The newest iteration in my StarCraft II Build Order Calculator is a minimalistic approach, in comparison to the previous builds. Unlike the last few ambitious builds that attempted time and resource calculation, this is an attempt at the absolute basics. It is also my first build calculator that is somewhat usable right at the moment, as opposed to merely offering a glimpse at where I want to go with this system.
This calculator contains all units for all 3 races and allows for race changing and resetting the build. It also begins to toy with styles and the UI, although I didn’t spend much time other than getting elements in the rough position that I would like them to be.
I dropped back to a more minimal approach because I felt like the more advanced approaches I was working on were going in the wrong direction. I’d ultimately like a more advanced system, but I want to rewind a bit and go back to basics and consider alternative approaches to the other systems, that relied heavily on large data structures to store data, at times storing it repeatedly for different purposes.
I also stored unit actions (such as build Probe, warp in Pylon, etc.) as functions within each unit. As I wrote the functions, it quickly became apparent that a huge number of functions are identical and should only be written in one place.
This build shows me the viability of storing unit actions within the function and keeping track of unit timelines within the unit, but also shows the weaknesses of displaying the timeline when I have to scan every unit for every second to see what has been done. It still does not take into account that you need a Gateway before you can make a Zealot, but I chose to not pursue that in this build when all of the flaws of this build became apparent. It does, however, take into account queuing and will not let you build more than 1 Probe from a Nexus at any one time.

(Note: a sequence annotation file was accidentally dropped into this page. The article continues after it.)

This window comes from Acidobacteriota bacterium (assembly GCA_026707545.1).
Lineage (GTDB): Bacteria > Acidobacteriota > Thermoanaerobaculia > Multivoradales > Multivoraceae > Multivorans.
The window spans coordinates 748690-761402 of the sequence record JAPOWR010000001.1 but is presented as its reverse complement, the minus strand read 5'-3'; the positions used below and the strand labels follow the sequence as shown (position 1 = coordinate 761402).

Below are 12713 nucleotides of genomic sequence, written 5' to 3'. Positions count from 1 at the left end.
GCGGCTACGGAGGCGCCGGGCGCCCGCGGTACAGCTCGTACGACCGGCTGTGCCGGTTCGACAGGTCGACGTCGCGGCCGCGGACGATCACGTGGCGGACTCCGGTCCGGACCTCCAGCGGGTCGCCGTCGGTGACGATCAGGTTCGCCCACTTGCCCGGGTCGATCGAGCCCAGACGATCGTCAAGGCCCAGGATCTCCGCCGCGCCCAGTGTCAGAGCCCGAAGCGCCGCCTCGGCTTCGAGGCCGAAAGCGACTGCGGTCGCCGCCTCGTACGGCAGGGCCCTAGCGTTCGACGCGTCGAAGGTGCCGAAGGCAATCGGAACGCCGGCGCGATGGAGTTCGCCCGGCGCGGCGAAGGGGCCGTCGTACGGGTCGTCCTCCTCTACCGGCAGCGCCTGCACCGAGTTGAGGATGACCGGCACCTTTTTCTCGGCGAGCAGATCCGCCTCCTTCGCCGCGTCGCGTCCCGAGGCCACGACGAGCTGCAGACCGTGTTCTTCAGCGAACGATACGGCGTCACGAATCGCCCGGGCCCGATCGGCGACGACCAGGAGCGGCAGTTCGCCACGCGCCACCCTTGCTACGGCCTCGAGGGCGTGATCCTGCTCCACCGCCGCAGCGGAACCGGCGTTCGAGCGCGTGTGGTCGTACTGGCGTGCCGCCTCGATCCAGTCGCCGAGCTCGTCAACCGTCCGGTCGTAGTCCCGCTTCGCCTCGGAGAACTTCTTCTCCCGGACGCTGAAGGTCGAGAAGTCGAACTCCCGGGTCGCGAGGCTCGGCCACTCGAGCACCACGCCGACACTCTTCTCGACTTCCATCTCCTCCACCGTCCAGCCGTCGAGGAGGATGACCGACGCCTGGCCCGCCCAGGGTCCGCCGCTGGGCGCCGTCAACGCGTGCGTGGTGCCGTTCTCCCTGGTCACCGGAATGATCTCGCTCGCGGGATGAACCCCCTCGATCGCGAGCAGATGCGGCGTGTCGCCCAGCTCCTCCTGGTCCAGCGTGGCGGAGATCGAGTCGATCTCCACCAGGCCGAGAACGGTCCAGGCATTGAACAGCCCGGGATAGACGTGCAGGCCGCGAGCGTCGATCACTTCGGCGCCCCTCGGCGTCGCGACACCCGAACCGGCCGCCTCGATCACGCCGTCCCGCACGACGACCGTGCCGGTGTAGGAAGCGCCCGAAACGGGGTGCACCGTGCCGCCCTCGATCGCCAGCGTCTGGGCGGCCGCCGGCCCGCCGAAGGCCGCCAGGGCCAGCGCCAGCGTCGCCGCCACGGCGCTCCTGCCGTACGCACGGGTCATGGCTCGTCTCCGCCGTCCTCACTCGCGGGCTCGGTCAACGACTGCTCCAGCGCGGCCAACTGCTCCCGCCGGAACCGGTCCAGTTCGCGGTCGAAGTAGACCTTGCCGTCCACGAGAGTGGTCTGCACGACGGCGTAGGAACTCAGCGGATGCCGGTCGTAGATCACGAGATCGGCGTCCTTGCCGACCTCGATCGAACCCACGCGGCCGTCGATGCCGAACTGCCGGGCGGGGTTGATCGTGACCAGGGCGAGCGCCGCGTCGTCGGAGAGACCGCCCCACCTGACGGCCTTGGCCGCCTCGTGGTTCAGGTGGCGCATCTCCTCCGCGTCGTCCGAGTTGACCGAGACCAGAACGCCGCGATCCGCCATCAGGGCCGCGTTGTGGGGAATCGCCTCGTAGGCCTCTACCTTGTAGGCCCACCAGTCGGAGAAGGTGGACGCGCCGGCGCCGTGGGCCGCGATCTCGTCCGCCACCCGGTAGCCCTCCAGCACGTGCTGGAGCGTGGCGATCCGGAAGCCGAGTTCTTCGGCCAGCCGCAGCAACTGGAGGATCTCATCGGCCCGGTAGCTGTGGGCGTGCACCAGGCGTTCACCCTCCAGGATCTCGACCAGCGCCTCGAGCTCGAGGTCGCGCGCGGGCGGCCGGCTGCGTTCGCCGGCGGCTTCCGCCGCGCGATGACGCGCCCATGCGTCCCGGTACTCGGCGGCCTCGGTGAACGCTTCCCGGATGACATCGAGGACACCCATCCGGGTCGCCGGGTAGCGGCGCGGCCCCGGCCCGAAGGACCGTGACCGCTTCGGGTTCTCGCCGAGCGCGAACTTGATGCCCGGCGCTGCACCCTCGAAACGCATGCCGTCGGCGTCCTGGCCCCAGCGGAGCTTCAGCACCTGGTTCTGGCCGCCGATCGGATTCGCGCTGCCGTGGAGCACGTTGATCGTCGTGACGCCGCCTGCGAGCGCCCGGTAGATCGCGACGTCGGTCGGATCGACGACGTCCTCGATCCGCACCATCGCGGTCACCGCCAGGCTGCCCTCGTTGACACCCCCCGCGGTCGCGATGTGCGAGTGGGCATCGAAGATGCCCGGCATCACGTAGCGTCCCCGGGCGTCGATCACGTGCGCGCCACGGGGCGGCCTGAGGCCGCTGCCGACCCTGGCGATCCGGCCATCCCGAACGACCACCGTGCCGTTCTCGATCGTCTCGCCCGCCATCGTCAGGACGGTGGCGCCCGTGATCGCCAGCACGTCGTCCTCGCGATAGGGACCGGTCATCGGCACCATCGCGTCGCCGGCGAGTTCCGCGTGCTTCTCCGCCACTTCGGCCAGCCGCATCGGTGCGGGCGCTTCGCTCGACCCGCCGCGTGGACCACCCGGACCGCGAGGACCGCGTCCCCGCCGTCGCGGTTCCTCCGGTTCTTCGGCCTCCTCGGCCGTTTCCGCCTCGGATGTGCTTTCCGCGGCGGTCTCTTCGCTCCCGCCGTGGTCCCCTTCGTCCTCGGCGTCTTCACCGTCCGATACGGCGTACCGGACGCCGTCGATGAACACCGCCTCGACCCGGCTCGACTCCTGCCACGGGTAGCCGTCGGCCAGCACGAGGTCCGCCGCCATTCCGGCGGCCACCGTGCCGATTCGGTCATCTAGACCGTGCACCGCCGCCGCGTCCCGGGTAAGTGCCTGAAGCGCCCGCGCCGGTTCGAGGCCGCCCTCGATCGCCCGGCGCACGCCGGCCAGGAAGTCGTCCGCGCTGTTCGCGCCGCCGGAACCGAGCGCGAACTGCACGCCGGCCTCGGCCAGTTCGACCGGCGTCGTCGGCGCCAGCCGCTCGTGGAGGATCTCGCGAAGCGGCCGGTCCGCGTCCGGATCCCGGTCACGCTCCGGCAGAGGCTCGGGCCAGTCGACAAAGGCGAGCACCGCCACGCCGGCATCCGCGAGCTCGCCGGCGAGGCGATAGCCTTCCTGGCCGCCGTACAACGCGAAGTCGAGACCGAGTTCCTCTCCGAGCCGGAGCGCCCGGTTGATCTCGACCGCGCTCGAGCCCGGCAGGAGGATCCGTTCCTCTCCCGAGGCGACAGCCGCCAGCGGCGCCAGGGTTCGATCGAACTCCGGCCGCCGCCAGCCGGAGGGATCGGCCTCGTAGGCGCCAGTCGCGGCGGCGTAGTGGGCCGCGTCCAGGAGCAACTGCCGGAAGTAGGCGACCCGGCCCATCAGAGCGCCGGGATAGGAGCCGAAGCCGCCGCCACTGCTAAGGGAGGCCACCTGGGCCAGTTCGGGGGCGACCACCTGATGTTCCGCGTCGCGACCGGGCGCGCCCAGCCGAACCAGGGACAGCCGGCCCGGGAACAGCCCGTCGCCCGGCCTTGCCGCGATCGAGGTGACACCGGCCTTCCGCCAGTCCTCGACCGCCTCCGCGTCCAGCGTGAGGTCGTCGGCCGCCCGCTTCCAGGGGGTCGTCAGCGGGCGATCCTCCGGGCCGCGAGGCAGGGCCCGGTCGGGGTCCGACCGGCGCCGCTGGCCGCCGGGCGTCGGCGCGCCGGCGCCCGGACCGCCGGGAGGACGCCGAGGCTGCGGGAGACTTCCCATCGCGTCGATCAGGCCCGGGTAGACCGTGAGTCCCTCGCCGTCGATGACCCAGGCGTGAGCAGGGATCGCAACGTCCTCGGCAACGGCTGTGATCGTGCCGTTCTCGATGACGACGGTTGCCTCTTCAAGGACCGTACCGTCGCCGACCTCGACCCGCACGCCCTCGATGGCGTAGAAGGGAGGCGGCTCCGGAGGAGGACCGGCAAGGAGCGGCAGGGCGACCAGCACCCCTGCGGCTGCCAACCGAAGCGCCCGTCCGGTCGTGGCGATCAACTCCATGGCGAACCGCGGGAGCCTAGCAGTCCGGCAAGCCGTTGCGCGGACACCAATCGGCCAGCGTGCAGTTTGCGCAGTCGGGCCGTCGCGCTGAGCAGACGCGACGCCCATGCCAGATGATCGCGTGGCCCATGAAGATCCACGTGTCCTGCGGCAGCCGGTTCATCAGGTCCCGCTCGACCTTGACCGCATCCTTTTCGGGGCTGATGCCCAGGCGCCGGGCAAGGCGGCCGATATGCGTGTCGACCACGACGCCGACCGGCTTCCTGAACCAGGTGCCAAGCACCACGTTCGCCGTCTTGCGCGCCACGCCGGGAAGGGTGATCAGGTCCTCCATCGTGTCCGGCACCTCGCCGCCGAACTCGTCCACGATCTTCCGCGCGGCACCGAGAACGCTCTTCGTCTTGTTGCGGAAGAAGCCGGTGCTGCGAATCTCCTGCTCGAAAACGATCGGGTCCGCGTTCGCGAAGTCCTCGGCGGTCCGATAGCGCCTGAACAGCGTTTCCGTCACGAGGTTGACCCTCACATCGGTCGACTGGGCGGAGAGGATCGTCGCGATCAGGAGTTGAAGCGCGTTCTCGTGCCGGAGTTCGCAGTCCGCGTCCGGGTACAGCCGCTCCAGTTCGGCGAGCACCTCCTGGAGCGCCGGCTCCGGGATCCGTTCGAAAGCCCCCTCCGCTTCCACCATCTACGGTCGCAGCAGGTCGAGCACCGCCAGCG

I will begin my next iteration very soon and hope to have that online within the next few days. Each iteration definitely teaches me a lot about what will and will not work. I am still very far from a final build, but I still think it is possible to get the final build online before the game launches on Jul 27, 2010.
In my last update on the StarCraft II Build Order Calculator, I said that I was going to have this next version work on building queues, but I decided to work on the URL sharing instead. The newest version of the S2BOC still doesn’t account for queues, but you can now send someone the URL to share build orders.
This URL sharing is one of the most critical requirements of this system. This calculator is designed to aid strategy discussions and a key part of that is showing a friend your strategy. As you update your build order, the URL will be modified, so you can send the build order at any time and anyone going to that URL will see what you see.